The new Bayreuth "Ring" has no luck with "Wotan": At the premiere of "Valkyrie" on Monday evening, singer Tomasz Konieczny injured himself so badly in the role of the father of the gods that he cannot continue singing. In the second act, a chair he falls into breaks - and the singer falls to the ground.
Although Konieczny brings the act so professionally and outwardly unmoved on the stage that one or the other viewer suspects that the incident could be part of the staging. However, the singer is no longer able to act three, as festival spokesman Hubertus Herrmann has to tell the audience. Michael Kupfer-Radecky jumps in more than briefly - and is celebrated by the audience as the savior of the evening.
No luck with "Wotan"
The "Wotan" role in this year's new production of "Ring des Nibelungen" demands a lot of improvisational talent from the festival and director Valentin Schwarz: Kupfer-Radecky is already the fifth godfather of the production. Günther Groissböck, who was originally planned, canceled last year, and his replacement John Lundgren in June of this year.
Egils Silins then stepped in for him in the first part of the "Ring" "Rheingold" - and Konieczny in the "Valkyrie" and as "Wanderer" in "Siegfried". It was initially unclear whether his appearance in "Siegfried", the third of the four "Ring" parts, could remain after his accident on Wednesday.
A chair broke once
Incidentally, the "Wotan" incident is not the first time that a broken seat has made headlines at the festival: in 2015, a chair under the then Chancellor Angela Merkel (CDU) collapsed during the break. Reports of an alleged dizzy spell made the rounds, but were quickly denied.
As much improvisation is necessary for the musical staff in the new "Ring" (also "Ring" conductor Pietari Inkinen had to be replaced by Cornelius Meister shortly before the premiere due to a corona disease) - Schwarz leaves so little to chance and fate in his directorial concept. After his thoroughly choreographed "Rheingold", he also shows in "Valkyrie" how much he thought about the great Wagner material about gold, greed and gods.
In the second part, too, the big goal remains: to get psychologically close to the characters, to give them more depth, more facets - and to accompany them in their messed up family ties in the same way that the inclined Netflix audience does in one or the other series White. Wagner as a modern family saga.
Valkyrie ride in a beauty clinic
So he lets the Valkyrie ride play out in a beauty clinic, where the ladies have been instructed in physical self-improvement. He gives Brünnhilde (Iréne Theorin) - long before Siegfried - a man at her side, a faithful companion who silently supports her and, at the very end, even accompanies her to the mountain to which her father has banished her - until she becomes a man saved and possibly married. In Schwarz, Brünnhilde not only gives up her self-determined life in the conflict with her merciless father Wotan, but also her love.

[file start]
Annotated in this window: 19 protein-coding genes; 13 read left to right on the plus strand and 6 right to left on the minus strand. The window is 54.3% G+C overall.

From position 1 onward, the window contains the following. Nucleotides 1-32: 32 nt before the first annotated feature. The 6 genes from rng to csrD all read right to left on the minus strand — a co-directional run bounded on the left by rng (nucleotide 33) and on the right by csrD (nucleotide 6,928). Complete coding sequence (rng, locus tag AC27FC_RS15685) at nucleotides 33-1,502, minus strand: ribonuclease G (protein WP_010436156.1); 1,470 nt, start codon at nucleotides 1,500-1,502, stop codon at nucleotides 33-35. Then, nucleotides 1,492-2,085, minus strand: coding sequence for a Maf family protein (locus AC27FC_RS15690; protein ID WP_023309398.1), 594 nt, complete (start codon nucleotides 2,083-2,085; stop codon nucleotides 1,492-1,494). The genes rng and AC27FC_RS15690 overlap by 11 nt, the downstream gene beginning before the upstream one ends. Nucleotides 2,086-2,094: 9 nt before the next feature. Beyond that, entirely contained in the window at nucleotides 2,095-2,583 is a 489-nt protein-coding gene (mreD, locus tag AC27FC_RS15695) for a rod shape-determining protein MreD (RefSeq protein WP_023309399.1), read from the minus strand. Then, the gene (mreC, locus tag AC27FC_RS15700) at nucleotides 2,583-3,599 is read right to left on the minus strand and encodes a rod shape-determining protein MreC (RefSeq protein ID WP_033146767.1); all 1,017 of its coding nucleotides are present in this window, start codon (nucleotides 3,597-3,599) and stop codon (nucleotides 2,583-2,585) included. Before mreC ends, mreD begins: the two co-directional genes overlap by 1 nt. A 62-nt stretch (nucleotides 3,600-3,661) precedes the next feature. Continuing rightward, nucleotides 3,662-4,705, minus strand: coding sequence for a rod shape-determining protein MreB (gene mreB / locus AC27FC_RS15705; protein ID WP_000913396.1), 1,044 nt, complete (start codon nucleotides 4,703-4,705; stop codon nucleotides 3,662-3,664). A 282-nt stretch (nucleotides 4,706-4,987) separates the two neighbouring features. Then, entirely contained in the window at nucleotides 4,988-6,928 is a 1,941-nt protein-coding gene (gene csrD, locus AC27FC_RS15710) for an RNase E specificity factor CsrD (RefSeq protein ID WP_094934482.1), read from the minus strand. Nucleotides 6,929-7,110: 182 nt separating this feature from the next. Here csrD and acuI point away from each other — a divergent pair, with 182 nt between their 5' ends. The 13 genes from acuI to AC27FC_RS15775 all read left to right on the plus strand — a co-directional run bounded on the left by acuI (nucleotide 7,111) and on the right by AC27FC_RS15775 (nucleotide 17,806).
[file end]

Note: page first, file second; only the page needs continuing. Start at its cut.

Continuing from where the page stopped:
In addition, Schwarz stages Freia's (not intended in the Wagner original) burial as a vanguard of the "Götterdämmerung" that threatens in the fourth part, lets Wotan shoot Siegmund (Klaus Florian Vogt) himself instead of just smashing his sword and changes - at least from the point of view of one or other Wagnerians - Outrageous things about the paternity of the hero Siegfried, who appears in the third part: In the Schwarz production, that is not (as with Wagner) Siegmund, but - in all probability - Sieglinde's (Lise Davidsen) Husband Hunding (as always a bank : Georg Zeppenfeld).
Because Sieglinde is already pregnant when she meets her twin brother Siegmund. And the two revel in childhood memories to the great aria "Winterstürme wichen dem Wonnemond" instead of indulging in incestuous bliss. Instead, Sieglinde's father Wotan later tries to rape his sleeping, pregnant daughter.
audience is required
Schwarz expects a lot from the Bayreuth audience, who are largely traditional and loyal to the work. The young Austrian is bubbling over with entertaining and exciting ideas - the implementation alone is lacking in part two.
Much is not clear at first glance, the abundance of his ideas sometimes makes it difficult to deal with them in depth. Also, strands laid out in the "Rheingold" are hardly taken up in the "Valkyrie". Is the girl that Wotan offers the giants in the first part in exchange for Freia and who finally disappears at Erda's hand actually the young and traumatized Brünnhilde? Unfortunately, the "Valkyrie" does not give an answer to this.
Loud boos are also mixed in with the final applause after the "Valkyrie", which, however, falls silent when the musical staff appear on stage: Conductor Meister, who has the "Valkyrie" far better under control than the "Rheingold", is also celebrated like a powerful Theorin as Brünnhilde and a lyrically incomprehensible Davidsen as Sieglinde. As always, you can understand every word of Klaus Florian Vogt, who (which is also nothing new in Bayreuth) can claim the biggest applause of the evening.
The "Ring" will take a break on Tuesday, and "Siegfried" will continue on Wednesday, before "Götterdämmerung" is scheduled for Friday.
Information about the "Valkyrie"